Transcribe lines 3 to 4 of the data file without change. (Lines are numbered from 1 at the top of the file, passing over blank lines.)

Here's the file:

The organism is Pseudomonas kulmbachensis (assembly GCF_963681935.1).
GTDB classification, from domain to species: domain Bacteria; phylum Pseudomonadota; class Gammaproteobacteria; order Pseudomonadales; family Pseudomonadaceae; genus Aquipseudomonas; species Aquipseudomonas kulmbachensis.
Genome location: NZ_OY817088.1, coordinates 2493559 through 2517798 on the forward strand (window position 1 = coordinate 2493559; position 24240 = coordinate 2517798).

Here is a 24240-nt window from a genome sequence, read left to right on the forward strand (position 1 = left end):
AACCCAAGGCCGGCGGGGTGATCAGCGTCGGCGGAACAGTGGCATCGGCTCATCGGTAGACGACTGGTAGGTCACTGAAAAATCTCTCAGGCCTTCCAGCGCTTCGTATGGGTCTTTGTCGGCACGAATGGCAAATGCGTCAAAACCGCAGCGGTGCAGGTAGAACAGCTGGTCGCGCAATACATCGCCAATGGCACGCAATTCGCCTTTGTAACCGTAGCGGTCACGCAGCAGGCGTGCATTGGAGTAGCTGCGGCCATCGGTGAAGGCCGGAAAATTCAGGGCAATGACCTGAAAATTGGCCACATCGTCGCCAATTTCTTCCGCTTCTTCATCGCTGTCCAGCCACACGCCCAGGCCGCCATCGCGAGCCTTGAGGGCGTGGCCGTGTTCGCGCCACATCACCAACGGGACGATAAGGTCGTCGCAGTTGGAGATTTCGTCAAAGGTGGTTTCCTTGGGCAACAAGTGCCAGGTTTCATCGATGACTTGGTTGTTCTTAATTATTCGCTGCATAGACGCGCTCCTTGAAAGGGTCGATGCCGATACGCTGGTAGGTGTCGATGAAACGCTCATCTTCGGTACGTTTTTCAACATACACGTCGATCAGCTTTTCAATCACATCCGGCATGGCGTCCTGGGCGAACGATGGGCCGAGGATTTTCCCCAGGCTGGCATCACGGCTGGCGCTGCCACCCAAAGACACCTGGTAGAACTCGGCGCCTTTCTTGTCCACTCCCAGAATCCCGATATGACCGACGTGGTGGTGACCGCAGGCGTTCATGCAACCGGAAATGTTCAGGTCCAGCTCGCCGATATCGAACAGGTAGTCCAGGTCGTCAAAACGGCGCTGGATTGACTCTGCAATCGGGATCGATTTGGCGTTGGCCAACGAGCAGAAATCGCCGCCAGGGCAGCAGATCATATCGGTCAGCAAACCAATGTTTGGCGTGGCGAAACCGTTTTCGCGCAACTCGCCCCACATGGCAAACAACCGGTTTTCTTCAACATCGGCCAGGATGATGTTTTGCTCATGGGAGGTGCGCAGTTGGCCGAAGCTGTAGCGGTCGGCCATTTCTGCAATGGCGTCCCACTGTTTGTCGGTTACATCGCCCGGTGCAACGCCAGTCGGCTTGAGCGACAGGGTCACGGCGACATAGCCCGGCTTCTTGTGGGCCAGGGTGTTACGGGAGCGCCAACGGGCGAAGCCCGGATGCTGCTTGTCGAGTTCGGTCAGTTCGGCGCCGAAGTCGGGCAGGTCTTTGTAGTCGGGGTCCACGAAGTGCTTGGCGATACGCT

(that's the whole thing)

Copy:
Genome location: NZ_OY817088.1, coordinates 2493559 through 2517798 on the forward strand (window position 1 = coordinate 2493559; position 24240 = coordinate 2517798).

Here is a 24240-nt window from a genome sequence, read left to right on the forward strand (position 1 = left end):